By Jim James, Founder EASTWEST PR and Host of The UnNoticed Podcast.
Chris Robinson, the founder of Boost Marketing Ltd. (a.k.a Boost Awards), has been helping companies with their awards entries. But another part of his business is centered on evaluating what customers think about their clients — a service that they offer through their subsidiary, Boost Evaluation.
Image from Boost Evaluation
When Boost Awards began in 2006, they found out that for a company to win awards, they had to research and conduct well-designed surveys. You can’t simply win an award with lovely purple prose. You have to back up your claims with evidence of satisfied customers, staff, suppliers, and community.
As they started before the recession, they found that a lot of people in the industry didn’t want to be seen hiring a marketing agency. Hence, the birth of Boost Evaluation. It’s a new legal entity that marries up what their people specialize in: working on award entries and conducting surveys and research.
The Importance of Listening
Traditionally, for companies to prove their worth, they do a survey and cherry-pick and focus on the best news and testimonials. They package it up without distorting the truth and then compile it into a narrative, which can be a case study or an award entry.
However, what people often forget to do is to listen. An important aspect of evaluation and especially relevant on podcasts about marketing and PR; listening helps in improving strategies and making important decisions. But as companies become so busy reflecting on how awesome their past was, they forget to improve their future.
The entire awards industry has been doing things the conventional way, guessing and firing from the hip. So when Boost Evaluation ran a survey (they got 330 people who entered awards and asked them to state what they really want for the awards industry; they also got several award organisers on a call and relayed what the respondents said), it became an epiphany for the award organisers and to the whole industry.
Boost Evaluation then worked with a recruitment company that stopped entering awards. Instead, the company focused their energy on a customer survey. They got out, worked with training departments, and assessed what people wanted to do (e.g., digital learning). Chris found out, in the process, that companies have to reinvent themselves, come up with entirely new propositions, and learn from the process — they don’t need to merely go back to the status quo.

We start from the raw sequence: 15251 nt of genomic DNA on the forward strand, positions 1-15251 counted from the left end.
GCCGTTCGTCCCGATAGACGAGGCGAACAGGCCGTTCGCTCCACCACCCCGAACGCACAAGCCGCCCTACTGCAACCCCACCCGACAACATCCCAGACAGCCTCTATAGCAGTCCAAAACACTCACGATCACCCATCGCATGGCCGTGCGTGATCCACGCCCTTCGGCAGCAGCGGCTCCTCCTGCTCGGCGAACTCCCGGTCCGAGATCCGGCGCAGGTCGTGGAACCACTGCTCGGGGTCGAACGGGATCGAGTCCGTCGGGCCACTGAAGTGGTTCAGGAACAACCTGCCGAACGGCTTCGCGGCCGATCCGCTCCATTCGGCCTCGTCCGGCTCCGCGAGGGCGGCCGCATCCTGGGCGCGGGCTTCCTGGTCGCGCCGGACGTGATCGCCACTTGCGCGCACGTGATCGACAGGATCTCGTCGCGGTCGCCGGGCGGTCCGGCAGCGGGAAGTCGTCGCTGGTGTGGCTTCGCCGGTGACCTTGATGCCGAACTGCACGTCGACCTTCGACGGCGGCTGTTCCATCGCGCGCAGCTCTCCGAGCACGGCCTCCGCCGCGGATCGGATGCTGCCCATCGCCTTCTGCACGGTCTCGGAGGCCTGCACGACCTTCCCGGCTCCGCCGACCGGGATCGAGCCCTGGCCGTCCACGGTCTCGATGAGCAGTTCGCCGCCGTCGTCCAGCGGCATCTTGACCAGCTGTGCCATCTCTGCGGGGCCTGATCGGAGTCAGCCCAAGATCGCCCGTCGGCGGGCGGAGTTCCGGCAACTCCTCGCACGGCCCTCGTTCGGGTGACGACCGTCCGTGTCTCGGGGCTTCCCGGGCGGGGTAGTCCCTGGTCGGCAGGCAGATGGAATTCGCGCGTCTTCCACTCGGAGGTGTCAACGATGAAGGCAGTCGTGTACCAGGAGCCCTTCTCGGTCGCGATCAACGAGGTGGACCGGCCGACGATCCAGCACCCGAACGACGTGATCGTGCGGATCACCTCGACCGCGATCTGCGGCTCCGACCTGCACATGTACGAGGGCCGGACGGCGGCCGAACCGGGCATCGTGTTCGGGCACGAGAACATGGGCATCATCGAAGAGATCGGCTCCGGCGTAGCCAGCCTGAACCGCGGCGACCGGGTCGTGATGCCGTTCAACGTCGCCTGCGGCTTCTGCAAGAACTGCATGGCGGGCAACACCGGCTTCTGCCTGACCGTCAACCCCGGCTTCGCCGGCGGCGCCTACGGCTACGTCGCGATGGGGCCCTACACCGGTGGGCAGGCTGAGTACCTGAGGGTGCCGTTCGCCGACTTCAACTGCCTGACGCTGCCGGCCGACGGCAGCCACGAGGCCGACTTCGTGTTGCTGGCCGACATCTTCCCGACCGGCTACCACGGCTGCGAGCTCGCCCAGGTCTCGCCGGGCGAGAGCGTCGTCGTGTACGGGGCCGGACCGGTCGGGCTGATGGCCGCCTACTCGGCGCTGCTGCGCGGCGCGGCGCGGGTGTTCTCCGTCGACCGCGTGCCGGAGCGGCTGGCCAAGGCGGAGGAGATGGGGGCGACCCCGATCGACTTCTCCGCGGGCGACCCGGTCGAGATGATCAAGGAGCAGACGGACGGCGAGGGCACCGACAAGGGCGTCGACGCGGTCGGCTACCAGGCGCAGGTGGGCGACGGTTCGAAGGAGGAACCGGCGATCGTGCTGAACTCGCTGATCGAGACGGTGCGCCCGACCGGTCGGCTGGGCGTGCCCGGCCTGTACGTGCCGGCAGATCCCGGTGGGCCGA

Image from Boost Evaluation
How Evaluation is Done
Sometimes, people tend to use the telephone by default — an evaluation mechanism that is actually quite intrusive.
An easier way to begin evaluation is through a digital survey like Laser, Qualtrics, and Survey Monkey. With these platforms, you can be less intrusive by starting with a survey and then enquiring if the respondent is available to be contacted by phone.
To get as many responses as possible, incentivising a survey is key. When you incentivise, you won’t just get a higher response rate but a more balanced response. When you don’t offer incentives, you will end up experiencing the Maritime effect, wherein people respond prompted by a strong view (either they love you or hate you). In the end, you will get an imbalanced response.
Forum panel conversations are great as well. Zoom meetings proved to be helpful in hosting individual telephone calls.
However, it’s important to always bear in mind that a survey has to have two aspects: Qualitative, which are stories and anecdotes that add color to your research; and qualitative, which are numbers and figures.
When evaluating, you must also be familiar with these two more jargons: objective measurement and subjective measurement.
The latter is composed of questions that can only be measured through a conversation or survey. It focuses on feelings, emotions, and the respondents’ sense of the future. Meanwhile, the former are objects of data that defy interpretation. These are data that can be obtained from Google Analytics or Trustpilot scores.
If you’re coming up with an evaluation strategy, start with a discussion of your hypotheses (What are you trying to prove? What is something you don’t know that you need your responders to vote on?). Then, divide your list into qualitative and quantitative, subjective and objective. These are four jargons that must be incorporated into the evaluation process. Otherwise, if you simply dive in and write a survey, you might get responses that would make you think that you should have asked a different question or have phrased it differently, or have asked through a vote or a scale.
Countering Survey Dropouts
In conducting surveys, dropout is a major problem. There have been questions about some sort of magic number of questions or the duration of the survey.
Bain & Company once published a book called “The Ultimate Question” and their philosophy is that it should be just one popular question. For instance, “On a scale of 0 to 10, would you recommend us to your friends?” This is called the net promoter score.
However, asking one question is overdoing it a bit.